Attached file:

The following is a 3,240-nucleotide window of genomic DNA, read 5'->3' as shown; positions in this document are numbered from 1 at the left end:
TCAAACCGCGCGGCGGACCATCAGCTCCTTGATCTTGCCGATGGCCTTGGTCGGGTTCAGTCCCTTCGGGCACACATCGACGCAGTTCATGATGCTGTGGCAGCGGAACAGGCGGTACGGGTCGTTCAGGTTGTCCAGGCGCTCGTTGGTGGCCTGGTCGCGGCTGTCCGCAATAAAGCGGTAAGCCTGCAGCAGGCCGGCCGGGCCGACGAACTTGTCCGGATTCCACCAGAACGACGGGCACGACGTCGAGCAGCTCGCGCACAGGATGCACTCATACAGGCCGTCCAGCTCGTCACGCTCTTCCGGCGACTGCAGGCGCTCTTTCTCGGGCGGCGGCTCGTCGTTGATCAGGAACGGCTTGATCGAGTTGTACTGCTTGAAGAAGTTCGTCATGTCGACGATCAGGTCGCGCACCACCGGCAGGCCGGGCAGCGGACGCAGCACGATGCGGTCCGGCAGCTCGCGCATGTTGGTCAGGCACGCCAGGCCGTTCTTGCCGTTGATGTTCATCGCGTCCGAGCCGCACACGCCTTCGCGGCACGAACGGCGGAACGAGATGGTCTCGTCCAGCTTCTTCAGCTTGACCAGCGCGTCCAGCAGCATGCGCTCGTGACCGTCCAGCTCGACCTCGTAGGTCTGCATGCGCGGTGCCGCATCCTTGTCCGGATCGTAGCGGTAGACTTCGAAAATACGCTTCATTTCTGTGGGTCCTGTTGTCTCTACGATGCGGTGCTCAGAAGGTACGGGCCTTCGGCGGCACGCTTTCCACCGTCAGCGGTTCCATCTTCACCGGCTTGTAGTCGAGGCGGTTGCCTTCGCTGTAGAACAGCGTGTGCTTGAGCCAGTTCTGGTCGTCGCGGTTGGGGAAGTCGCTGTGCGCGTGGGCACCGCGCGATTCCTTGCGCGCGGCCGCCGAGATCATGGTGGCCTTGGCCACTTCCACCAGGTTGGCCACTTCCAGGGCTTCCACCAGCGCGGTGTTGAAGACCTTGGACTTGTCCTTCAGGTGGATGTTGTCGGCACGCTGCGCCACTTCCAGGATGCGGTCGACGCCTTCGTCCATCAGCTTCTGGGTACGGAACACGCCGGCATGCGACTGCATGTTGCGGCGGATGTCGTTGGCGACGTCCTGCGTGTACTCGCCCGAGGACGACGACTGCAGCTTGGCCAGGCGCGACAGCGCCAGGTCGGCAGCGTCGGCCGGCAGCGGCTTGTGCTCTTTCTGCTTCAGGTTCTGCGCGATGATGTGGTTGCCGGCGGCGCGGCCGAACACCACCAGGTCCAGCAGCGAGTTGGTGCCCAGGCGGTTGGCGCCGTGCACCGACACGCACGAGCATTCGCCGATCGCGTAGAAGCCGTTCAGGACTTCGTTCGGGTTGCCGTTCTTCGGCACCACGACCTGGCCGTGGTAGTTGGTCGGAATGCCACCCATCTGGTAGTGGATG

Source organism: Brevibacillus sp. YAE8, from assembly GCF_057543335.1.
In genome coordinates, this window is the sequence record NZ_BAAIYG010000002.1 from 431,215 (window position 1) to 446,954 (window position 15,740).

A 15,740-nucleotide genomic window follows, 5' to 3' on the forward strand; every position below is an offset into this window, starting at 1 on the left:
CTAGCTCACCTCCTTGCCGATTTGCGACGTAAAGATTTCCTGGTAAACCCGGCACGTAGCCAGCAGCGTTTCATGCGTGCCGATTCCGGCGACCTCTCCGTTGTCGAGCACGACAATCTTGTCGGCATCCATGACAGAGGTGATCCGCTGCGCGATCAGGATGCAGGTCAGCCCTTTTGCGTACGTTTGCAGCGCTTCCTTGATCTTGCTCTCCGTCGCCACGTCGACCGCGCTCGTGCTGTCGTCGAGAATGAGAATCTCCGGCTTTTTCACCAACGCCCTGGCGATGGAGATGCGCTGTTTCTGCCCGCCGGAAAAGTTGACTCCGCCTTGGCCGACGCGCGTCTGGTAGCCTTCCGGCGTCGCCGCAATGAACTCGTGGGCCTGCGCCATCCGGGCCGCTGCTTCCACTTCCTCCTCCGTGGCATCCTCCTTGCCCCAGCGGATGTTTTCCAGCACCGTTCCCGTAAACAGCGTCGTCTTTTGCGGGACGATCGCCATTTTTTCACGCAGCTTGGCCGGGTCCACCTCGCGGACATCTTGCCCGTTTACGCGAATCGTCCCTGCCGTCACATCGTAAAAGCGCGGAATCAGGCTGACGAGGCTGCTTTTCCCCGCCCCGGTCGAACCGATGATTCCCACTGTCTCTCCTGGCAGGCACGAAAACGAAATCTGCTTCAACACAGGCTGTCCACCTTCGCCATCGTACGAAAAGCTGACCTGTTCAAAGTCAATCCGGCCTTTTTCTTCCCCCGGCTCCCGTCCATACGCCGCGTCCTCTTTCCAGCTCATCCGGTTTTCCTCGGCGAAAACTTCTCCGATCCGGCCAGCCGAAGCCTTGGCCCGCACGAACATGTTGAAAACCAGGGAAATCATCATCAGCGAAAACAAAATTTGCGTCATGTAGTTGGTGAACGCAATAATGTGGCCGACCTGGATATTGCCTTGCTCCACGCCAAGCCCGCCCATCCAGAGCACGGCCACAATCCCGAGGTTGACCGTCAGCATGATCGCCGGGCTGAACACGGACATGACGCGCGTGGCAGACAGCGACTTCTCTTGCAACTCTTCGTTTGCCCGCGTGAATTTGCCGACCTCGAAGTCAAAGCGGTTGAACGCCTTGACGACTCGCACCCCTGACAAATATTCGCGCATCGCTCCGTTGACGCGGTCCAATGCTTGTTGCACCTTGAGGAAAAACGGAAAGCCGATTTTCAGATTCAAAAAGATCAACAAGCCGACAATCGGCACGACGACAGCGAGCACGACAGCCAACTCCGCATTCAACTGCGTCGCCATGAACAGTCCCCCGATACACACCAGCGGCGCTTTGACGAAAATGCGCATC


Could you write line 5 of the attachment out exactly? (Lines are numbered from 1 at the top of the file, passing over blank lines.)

A 15,740-nucleotide genomic window follows, 5' to 3' on the forward strand; every position below is an offset into this window, starting at 1 on the left: